An update from University of Illinois is projecting a rise in global Corn prices. Corn futures prices moved lower last week despite the slow pace of corn planting thus far this year. High levels of corn consumption continue to peck away at the corn stocks carried over from last years production. When combined with a robust consumption scenario for the remainder of the year, the possibility of significantly lower corn production in 2018 creates a bullish outlook for corn prices. Corn consumption continues to see support from ethanol production. The current USDA projection of 5.575 billion bushels of corn used for ethanol production is well within reach as ethanol production has eclipsed a million barrels a day for 14 consecutive weeks.
Corn consumption for ethanol production used 2.79 billion bushels through the first half of the marketing year. Based on ethanol production since February, corn used in ethanol production as of April 13 is approximately 3.6 billion bushels. Recent highs in implied gasoline demand and the prospect of expansion to year around E-15 blending support a positive outlook for corn use in ethanol this year. Ethanol exports continue at a robust pace and look to provide additional support for corn use in ethanol. Through the first half of the marketing year, ethanol exports came in 6.7 percent higher than last year, at 768 million gallons. February export levels received a boost with 33 million gallons of ethanol going to China, the highest monthly total since April 2016. The levying of an additional 15% tariff on US ethanol exports in April by China will severely limit ethanol exports to that country for the rest of the year. Despite the tariff rate quota placed on US exports by Brazil in September, ethanol exports to Brazil remain strong.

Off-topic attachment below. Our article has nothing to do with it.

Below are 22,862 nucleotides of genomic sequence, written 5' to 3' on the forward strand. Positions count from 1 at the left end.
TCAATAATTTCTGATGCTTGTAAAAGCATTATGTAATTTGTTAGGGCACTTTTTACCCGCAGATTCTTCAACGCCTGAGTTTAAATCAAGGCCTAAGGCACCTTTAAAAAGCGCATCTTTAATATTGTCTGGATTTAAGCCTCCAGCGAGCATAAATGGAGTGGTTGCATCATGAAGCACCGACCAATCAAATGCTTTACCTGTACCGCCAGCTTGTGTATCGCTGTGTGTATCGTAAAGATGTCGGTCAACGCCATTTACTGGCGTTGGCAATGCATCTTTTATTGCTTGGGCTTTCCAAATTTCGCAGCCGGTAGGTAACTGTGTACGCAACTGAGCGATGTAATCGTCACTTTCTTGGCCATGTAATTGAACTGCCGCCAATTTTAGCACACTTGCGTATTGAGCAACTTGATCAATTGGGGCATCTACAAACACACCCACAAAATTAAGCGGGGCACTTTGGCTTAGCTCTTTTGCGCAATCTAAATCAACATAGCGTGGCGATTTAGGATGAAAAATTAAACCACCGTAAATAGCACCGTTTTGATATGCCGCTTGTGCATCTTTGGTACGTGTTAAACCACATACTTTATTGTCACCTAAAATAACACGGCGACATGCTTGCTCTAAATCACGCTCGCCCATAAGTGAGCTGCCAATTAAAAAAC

However, ethanol exports during the first half of the marketing year in Brazil came in seven percent lower than last year. The current pace of ethanol exports indicates a fifth consecutive marketing year of expansion with over 1.5 billion gallons exported, but trade issues may dampen exports. Corn exports continue to strengthen despite a weak performance in the first half of the marketing year. At 790 million bushels, exports through February were 290 million bushels smaller than the 2016-17 marketing year pace. The weekly rate of export inspections picked up noticeably in March. As of April 19, corn inspected for export during the marketing year came in at 1.17 billion bushels.
Cumulative Census Bureau export estimates through February exceeded cumulative export inspections by 37 million bushels. If that margin has persisted, exports through April 19 totaled 1.208 billion bushels. An additional 1.04 billion bushels of exports, an average of 52 million bushels per week, is necessary to reach the current USDA projection of 2.25 billion bushels. For the six weeks ended April 19, weekly export inspections averaged 63 million bushels per week. Additional support for U.S. exports is developing in South America.
The USDA projects corn production in Brazil and Argentina at 3.6 and 1.3 billion bushels respectively. The dry weather in Argentina hampered the corn crop this year, and production currently sits 300 million bushels below last years level. Developing dryness in southern Brazil over a substantial portion of the second-crop corn hints at the prospect of additional losses in Brazilian production. U.S. corn export strength should continue into the summer months and the 2018-19 marketing year with the continuation of modest corn prices.